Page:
custody in Wailuku, as a deserter.
Man Stabbed
By Filipino
Knife Used In How Outside Theatre
AntoneCambra lias Narrow
Escape.
Still another crime is to be laid
at the door of the "little brown
brother." At the present minute
a Portuguese locomotive driver,
named Antone Cambrais laid up in
the hospital with threeknife wounds
two on his shoulders and one on
his right leg. The last named
wound is the most dangerous, and
the man lost a lot of blood before
he was taken to the hos'pital.
The stabbing took place last Sat
urday night at Puuneue, directly
in front of the theater- It appears
that a number of youths were con
gregated in front of the show house
and some or them were throwing
orange skin at the Filipino. The
latter is alleged to have remon
strated with the youths, and than
to have accused Cambra of attack
ing him.
According to Cainbra's story, the
Filipino rushed at him and slashed
away with his knife. The first
blow caught Cambra on the shoul
der and cut through his shirt and
flesh. The second blow also land
ed on the shoulder and caused a
deep gash. The third stab was
through the right leg of the victim.
The friends of the engineer then
managed to drag the Filipino away
from Cambra. It was seen that
the wounded man was losing a lot
of blood, and efforts were niaclfc to
get in touch with the police.
cer Gomes, of Puunene, was in the
vicinity,' and he was informed of
the stabbing. He at once proceed
ed to the spot and arrested the
Filipino.
The wounded man was taken to
the Puunene hospital where his
cuts were dressed He is Still un
able to get about and it will be
some time till his leg is alright
again.
Billiards Won
By Wailuku
Wailuku was victorious over Ka
hului in a billiard match, which
was played at the seaport on Thurs
day evening. Tho final total show
ed that while the Kahului made 8!5
points, Wailuku put together no
less than 107. Consequently there
was much rejoicing around Wailuku,
later on in the evening.
Ad. Chislett and William Hal re
presented Wailuku, and they both
'did good work for the town. ''Ad"
was top scorer of tho whole bunch,
and Ins partner was not far behind
him.
Kahului was represented by C.
Meeau and Jack Hiona, and they
both scored within a few points of
ono another.
Much interest was taken in tho
match and over seventy people put
in an appearance at tho Kahului
Young Mens Club to see the sport.
Tho totals at the end of the match
showed that Wailuku had a sub
stantial lead of 21 points over their
rivals.
Another match will bo played in
tho near future, and the Kahului
players are hoping to get tho scalps
of tho Wailuku boys at their next
attempt.
The annual meeting of the l'irst Na
tional Hank of Wailuku was held on
Tuesday last.
Claim Burglar
Is In Jail
Porto Rican Is Charged-With Stealing
From House at Waihee
Loot Recovered.
After some weeks of waiting, a
much wanted burglar has been ar
rested, and the credit must be giv
en to Police Officer Gomes, of Puu
nene. The prisoner was taken in
to custody last week, and he had
bat little to say about the charge
against him. Manuel Rosa
is the man, and he already has a
police record for stealing.
The burglary was committed
some time ago at Waihee, and the
house entered was owned by a
plantation laborer. A watch and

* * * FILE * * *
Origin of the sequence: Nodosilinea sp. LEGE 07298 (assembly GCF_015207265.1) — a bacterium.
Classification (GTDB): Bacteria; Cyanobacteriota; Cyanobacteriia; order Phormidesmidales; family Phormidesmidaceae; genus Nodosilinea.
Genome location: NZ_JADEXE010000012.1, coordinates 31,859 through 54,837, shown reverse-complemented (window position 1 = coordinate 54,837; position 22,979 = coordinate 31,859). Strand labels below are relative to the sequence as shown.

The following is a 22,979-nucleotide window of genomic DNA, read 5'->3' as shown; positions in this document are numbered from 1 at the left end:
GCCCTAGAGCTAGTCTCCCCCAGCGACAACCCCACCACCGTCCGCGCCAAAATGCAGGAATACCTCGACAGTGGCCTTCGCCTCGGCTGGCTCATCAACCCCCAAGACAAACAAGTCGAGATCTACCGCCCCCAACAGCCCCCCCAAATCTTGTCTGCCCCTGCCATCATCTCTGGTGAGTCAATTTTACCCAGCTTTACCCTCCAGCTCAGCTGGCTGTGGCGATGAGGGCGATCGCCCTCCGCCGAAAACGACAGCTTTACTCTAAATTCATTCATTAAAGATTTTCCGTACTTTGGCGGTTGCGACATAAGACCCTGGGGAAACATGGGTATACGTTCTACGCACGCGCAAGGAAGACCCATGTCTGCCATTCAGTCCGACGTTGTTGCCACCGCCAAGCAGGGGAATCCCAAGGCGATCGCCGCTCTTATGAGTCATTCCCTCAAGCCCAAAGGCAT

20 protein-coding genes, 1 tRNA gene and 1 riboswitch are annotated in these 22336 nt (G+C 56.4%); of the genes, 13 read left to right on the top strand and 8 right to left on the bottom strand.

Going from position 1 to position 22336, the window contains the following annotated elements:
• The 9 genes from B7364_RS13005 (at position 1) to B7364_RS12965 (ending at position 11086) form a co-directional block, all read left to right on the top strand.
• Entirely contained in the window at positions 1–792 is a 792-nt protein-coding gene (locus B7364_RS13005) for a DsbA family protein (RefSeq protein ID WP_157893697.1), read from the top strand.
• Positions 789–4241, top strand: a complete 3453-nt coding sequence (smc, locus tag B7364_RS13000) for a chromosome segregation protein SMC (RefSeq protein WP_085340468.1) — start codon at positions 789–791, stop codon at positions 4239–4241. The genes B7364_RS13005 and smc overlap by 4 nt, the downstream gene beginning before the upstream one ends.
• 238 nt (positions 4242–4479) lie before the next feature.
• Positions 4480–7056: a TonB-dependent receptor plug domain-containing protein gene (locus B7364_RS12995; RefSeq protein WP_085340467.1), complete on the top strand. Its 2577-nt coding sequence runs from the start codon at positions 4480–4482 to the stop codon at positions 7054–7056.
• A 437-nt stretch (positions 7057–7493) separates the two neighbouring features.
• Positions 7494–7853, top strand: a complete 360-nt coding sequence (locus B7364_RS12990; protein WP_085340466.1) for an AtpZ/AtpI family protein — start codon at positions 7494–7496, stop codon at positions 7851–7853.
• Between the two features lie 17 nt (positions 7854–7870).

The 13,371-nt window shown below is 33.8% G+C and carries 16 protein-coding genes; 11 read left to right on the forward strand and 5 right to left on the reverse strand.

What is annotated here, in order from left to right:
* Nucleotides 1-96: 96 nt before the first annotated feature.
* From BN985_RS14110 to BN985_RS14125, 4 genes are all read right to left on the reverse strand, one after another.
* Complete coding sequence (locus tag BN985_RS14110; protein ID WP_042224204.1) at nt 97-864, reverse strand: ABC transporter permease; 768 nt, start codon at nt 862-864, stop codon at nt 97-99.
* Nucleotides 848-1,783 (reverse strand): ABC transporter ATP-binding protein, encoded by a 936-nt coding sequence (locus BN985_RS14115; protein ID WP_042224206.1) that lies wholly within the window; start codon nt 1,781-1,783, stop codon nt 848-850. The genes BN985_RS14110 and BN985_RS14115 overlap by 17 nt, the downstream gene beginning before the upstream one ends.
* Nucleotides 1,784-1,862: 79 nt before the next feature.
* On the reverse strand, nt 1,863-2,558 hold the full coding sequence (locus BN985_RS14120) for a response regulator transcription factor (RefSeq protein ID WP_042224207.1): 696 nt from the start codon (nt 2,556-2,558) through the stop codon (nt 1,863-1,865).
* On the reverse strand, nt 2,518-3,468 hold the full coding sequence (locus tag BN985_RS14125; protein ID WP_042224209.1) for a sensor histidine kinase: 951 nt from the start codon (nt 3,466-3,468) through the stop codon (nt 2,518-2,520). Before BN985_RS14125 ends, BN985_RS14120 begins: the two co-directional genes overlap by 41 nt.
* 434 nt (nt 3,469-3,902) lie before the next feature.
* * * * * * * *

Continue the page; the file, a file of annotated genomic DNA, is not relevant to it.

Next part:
some other articles are said to have
been stolen.
The police were notified as to the
number of the watch and other de
tails. When Gomes was shown a
watch that a Puunene plantation
hand had purchased from Rosa,
the officer knew that he would soon
get the thief.
Rosa, when arrested denied
everything. A visit to his room,
however, resulted in two more
watches being discovered, hidden
under the roof. When confronted
with this evidence he was dumb
founded. He stated, when on his
way to jail, that he had thrown a
third .watch into a cane field. lie
volunteered to go into the field and
get the watch, if allowed to do so
by the police officer. Gomes had
heard those kind of stories before,
however, and the cane was very
tall! There was nothing doing,
therefore, and Rosa was conveyed
to prison.
There is a probability of Rosa
only being charged with one of
fense. The evidence is conclusive,
according to the police, and if found
guilty, the Porto Rican will be put
away from temptation for a long
time to come.
Ghastly End
Of Laborer
Ghastly was the discovery made
in a cant' field at Kapuna, Waihee
Division of the Wailuku Sugar Com
pany, yesterday morning, by a few
laborers of tho plantation. Tho
chaired remains of a man were
found lying among some burned
trash, and the body was horribly
mutilated it is thought, by dogs.
The right leg was missing, and
thero was evidence of the visits of
animals.
It appears that the unfortunate
man, who was named Antone do
Silva, was a subject to fits, lie
had many attacks, and was never
sure of his movements about town.
lie had been away from work on
the plantation for some weeks and,
on Thursday, applied for a job to
Section Overseer Sopor. Tho over
seer put Silva on to the rather easy
job of burning oil the trash left in a
field that hail been cut. That was
tho last seen of tho man till his
body was found yesterday morning.
The supposition is that Silva,
who was about fifty-five years of
age, was stricken by a fit, and foil
into the trash he was burning off.
He had no chance after that and
was, it is supposed, burned to death.
I he police took hold of the affair
and a coroner's jtry was called to
investigate the death of Silva.
1 here is no doubt that the man
fell into the burning trash while in
a helpless state and that.afterwards